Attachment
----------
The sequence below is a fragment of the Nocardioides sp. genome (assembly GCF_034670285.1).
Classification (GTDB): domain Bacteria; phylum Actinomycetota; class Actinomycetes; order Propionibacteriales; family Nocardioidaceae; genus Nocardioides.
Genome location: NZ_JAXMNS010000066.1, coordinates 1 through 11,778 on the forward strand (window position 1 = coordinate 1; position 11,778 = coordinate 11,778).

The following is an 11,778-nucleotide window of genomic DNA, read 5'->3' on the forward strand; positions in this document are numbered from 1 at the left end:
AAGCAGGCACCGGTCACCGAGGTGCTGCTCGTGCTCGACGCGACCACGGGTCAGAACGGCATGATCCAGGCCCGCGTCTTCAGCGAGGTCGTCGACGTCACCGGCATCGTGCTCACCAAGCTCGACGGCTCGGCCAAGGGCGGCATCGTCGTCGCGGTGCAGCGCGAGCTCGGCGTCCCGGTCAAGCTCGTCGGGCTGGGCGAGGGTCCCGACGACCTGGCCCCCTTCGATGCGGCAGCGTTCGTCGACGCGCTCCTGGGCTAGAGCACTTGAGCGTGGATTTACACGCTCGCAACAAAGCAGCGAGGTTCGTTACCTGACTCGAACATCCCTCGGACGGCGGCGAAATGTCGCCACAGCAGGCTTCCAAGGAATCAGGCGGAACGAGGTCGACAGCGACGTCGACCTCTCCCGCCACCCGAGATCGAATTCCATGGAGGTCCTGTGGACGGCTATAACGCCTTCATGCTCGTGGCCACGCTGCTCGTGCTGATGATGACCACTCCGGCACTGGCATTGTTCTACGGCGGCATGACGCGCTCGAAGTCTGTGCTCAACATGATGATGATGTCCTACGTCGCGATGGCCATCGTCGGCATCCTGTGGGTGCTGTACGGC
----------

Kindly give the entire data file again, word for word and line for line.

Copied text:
The sequence below is a fragment of the Nocardioides sp. genome (assembly GCF_034670285.1).
Classification (GTDB): domain Bacteria; phylum Actinomycetota; class Actinomycetes; order Propionibacteriales; family Nocardioidaceae; genus Nocardioides.
Genome location: NZ_JAXMNS010000066.1, coordinates 1 through 11,778 on the forward strand (window position 1 = coordinate 1; position 11,778 = coordinate 11,778).

The following is an 11,778-nucleotide window of genomic DNA, read 5'->3' on the forward strand; positions in this document are numbered from 1 at the left end:
AAGCAGGCACCGGTCACCGAGGTGCTGCTCGTGCTCGACGCGACCACGGGTCAGAACGGCATGATCCAGGCCCGCGTCTTCAGCGAGGTCGTCGACGTCACCGGCATCGTGCTCACCAAGCTCGACGGCTCGGCCAAGGGCGGCATCGTCGTCGCGGTGCAGCGCGAGCTCGGCGTCCCGGTCAAGCTCGTCGGGCTGGGCGAGGGTCCCGACGACCTGGCCCCCTTCGATGCGGCAGCGTTCGTCGACGCGCTCCTGGGCTAGAGCACTTGAGCGTGGATTTACACGCTCGCAACAAAGCAGCGAGGTTCGTTACCTGACTCGAACATCCCTCGGACGGCGGCGAAATGTCGCCACAGCAGGCTTCCAAGGAATCAGGCGGAACGAGGTCGACAGCGACGTCGACCTCTCCCGCCACCCGAGATCGAATTCCATGGAGGTCCTGTGGACGGCTATAACGCCTTCATGCTCGTGGCCACGCTGCTCGTGCTGATGATGACCACTCCGGCACTGGCATTGTTCTACGGCGGCATGACGCGCTCGAAGTCTGTGCTCAACATGATGATGATGTCCTACGTCGCGATGGCCATCGTCGGCATCCTGTGGGTGCTGTACGGC